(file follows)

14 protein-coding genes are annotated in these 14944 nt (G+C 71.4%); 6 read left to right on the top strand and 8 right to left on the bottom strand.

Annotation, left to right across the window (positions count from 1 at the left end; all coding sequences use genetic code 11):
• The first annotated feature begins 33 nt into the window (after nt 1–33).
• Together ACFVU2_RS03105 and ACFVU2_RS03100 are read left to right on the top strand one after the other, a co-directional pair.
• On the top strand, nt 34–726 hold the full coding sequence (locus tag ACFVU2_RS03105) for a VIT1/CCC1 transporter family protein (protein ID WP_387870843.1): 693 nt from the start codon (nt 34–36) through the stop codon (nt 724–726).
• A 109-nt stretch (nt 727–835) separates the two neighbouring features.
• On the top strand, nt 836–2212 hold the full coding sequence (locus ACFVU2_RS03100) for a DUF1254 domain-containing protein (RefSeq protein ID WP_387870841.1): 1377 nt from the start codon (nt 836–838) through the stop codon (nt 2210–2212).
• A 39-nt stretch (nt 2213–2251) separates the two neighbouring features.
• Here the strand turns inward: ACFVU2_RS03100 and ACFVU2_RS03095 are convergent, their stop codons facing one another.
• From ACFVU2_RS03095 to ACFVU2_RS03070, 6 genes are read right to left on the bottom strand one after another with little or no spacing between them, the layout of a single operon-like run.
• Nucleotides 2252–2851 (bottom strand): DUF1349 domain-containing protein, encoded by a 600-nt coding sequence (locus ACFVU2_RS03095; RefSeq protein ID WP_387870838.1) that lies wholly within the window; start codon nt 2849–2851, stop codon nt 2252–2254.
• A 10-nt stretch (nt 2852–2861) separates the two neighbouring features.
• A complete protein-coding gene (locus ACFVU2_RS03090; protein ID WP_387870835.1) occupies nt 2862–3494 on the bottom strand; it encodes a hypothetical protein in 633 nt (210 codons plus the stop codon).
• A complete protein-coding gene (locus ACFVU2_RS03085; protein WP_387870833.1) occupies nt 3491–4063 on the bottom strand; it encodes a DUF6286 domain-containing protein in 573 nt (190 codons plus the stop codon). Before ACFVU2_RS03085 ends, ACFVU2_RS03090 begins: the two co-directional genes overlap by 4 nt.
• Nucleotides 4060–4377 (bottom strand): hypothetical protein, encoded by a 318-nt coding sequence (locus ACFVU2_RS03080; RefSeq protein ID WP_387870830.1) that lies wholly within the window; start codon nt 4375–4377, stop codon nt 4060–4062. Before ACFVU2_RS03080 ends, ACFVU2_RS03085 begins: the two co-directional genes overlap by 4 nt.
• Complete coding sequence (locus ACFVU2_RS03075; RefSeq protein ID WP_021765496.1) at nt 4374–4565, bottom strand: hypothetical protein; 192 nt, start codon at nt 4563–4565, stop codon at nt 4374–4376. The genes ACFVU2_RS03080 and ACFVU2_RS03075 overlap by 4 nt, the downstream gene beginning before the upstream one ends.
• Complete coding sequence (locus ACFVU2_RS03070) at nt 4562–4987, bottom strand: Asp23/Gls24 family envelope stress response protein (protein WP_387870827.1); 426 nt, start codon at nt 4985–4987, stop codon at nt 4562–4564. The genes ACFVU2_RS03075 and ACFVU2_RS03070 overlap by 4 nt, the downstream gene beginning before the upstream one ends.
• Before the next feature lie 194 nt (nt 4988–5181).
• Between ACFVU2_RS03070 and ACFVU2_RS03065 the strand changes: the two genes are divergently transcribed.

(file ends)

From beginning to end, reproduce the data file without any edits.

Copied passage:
14 protein-coding genes are annotated in these 14944 nt (G+C 71.4%); 6 read left to right on the top strand and 8 right to left on the bottom strand.

Annotation, left to right across the window (positions count from 1 at the left end; all coding sequences use genetic code 11):
• The first annotated feature begins 33 nt into the window (after nt 1–33).
• Together ACFVU2_RS03105 and ACFVU2_RS03100 are read left to right on the top strand one after the other, a co-directional pair.
• On the top strand, nt 34–726 hold the full coding sequence (locus tag ACFVU2_RS03105) for a VIT1/CCC1 transporter family protein (protein ID WP_387870843.1): 693 nt from the start codon (nt 34–36) through the stop codon (nt 724–726).
• A 109-nt stretch (nt 727–835) separates the two neighbouring features.
• On the top strand, nt 836–2212 hold the full coding sequence (locus ACFVU2_RS03100) for a DUF1254 domain-containing protein (RefSeq protein ID WP_387870841.1): 1377 nt from the start codon (nt 836–838) through the stop codon (nt 2210–2212).
• A 39-nt stretch (nt 2213–2251) separates the two neighbouring features.
• Here the strand turns inward: ACFVU2_RS03100 and ACFVU2_RS03095 are convergent, their stop codons facing one another.
• From ACFVU2_RS03095 to ACFVU2_RS03070, 6 genes are read right to left on the bottom strand one after another with little or no spacing between them, the layout of a single operon-like run.
• Nucleotides 2252–2851 (bottom strand): DUF1349 domain-containing protein, encoded by a 600-nt coding sequence (locus ACFVU2_RS03095; RefSeq protein ID WP_387870838.1) that lies wholly within the window; start codon nt 2849–2851, stop codon nt 2252–2254.
• A 10-nt stretch (nt 2852–2861) separates the two neighbouring features.
• A complete protein-coding gene (locus ACFVU2_RS03090; protein ID WP_387870835.1) occupies nt 2862–3494 on the bottom strand; it encodes a hypothetical protein in 633 nt (210 codons plus the stop codon).
• A complete protein-coding gene (locus ACFVU2_RS03085; protein WP_387870833.1) occupies nt 3491–4063 on the bottom strand; it encodes a DUF6286 domain-containing protein in 573 nt (190 codons plus the stop codon). Before ACFVU2_RS03085 ends, ACFVU2_RS03090 begins: the two co-directional genes overlap by 4 nt.
• Nucleotides 4060–4377 (bottom strand): hypothetical protein, encoded by a 318-nt coding sequence (locus ACFVU2_RS03080; RefSeq protein ID WP_387870830.1) that lies wholly within the window; start codon nt 4375–4377, stop codon nt 4060–4062. Before ACFVU2_RS03080 ends, ACFVU2_RS03085 begins: the two co-directional genes overlap by 4 nt.
• Complete coding sequence (locus ACFVU2_RS03075; RefSeq protein ID WP_021765496.1) at nt 4374–4565, bottom strand: hypothetical protein; 192 nt, start codon at nt 4563–4565, stop codon at nt 4374–4376. The genes ACFVU2_RS03080 and ACFVU2_RS03075 overlap by 4 nt, the downstream gene beginning before the upstream one ends.
• Complete coding sequence (locus ACFVU2_RS03070) at nt 4562–4987, bottom strand: Asp23/Gls24 family envelope stress response protein (protein WP_387870827.1); 426 nt, start codon at nt 4985–4987, stop codon at nt 4562–4564. The genes ACFVU2_RS03075 and ACFVU2_RS03070 overlap by 4 nt, the downstream gene beginning before the upstream one ends.
• Before the next feature lie 194 nt (nt 4988–5181).
• Between ACFVU2_RS03070 and ACFVU2_RS03065 the strand changes: the two genes are divergently transcribed.